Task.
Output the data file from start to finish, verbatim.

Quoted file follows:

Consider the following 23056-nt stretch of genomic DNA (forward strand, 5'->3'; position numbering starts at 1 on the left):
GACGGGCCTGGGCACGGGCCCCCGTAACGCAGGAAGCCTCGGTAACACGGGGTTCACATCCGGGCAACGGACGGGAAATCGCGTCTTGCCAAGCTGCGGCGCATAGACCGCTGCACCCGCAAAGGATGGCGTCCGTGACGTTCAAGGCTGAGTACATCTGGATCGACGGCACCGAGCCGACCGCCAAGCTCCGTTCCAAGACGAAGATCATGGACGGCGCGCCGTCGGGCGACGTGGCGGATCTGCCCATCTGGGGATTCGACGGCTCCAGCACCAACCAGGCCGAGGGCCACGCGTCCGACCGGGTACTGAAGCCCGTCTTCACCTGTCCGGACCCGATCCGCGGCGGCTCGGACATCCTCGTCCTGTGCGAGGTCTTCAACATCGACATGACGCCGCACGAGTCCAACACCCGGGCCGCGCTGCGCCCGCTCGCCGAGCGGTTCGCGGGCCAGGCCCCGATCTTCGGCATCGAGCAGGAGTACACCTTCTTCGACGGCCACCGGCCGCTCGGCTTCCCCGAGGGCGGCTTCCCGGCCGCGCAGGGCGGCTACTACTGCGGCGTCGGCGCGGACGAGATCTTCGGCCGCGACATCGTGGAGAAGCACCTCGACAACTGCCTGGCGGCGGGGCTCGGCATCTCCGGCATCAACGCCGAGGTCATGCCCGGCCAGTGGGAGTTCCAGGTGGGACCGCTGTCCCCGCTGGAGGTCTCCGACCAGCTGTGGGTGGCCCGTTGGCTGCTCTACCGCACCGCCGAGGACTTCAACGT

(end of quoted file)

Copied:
Consider the following 23056-nt stretch of genomic DNA (forward strand, 5'->3'; position numbering starts at 1 on the left):
GACGGGCCTGGGCACGGGCCCCCGTAACGCAGGAAGCCTCGGTAACACGGGGTTCACATCCGGGCAACGGACGGGAAATCGCGTCTTGCCAAGCTGCGGCGCATAGACCGCTGCACCCGCAAAGGATGGCGTCCGTGACGTTCAAGGCTGAGTACATCTGGATCGACGGCACCGAGCCGACCGCCAAGCTCCGTTCCAAGACGAAGATCATGGACGGCGCGCCGTCGGGCGACGTGGCGGATCTGCCCATCTGGGGATTCGACGGCTCCAGCACCAACCAGGCCGAGGGCCACGCGTCCGACCGGGTACTGAAGCCCGTCTTCACCTGTCCGGACCCGATCCGCGGCGGCTCGGACATCCTCGTCCTGTGCGAGGTCTTCAACATCGACATGACGCCGCACGAGTCCAACACCCGGGCCGCGCTGCGCCCGCTCGCCGAGCGGTTCGCGGGCCAGGCCCCGATCTTCGGCATCGAGCAGGAGTACACCTTCTTCGACGGCCACCGGCCGCTCGGCTTCCCCGAGGGCGGCTTCCCGGCCGCGCAGGGCGGCTACTACTGCGGCGTCGGCGCGGACGAGATCTTCGGCCGCGACATCGTGGAGAAGCACCTCGACAACTGCCTGGCGGCGGGGCTCGGCATCTCCGGCATCAACGCCGAGGTCATGCCCGGCCAGTGGGAGTTCCAGGTGGGACCGCTGTCCCCGCTGGAGGTCTCCGACCAGCTGTGGGTGGCCCGTTGGCTGCTCTACCGCACCGCCGAGGACTTCAACGT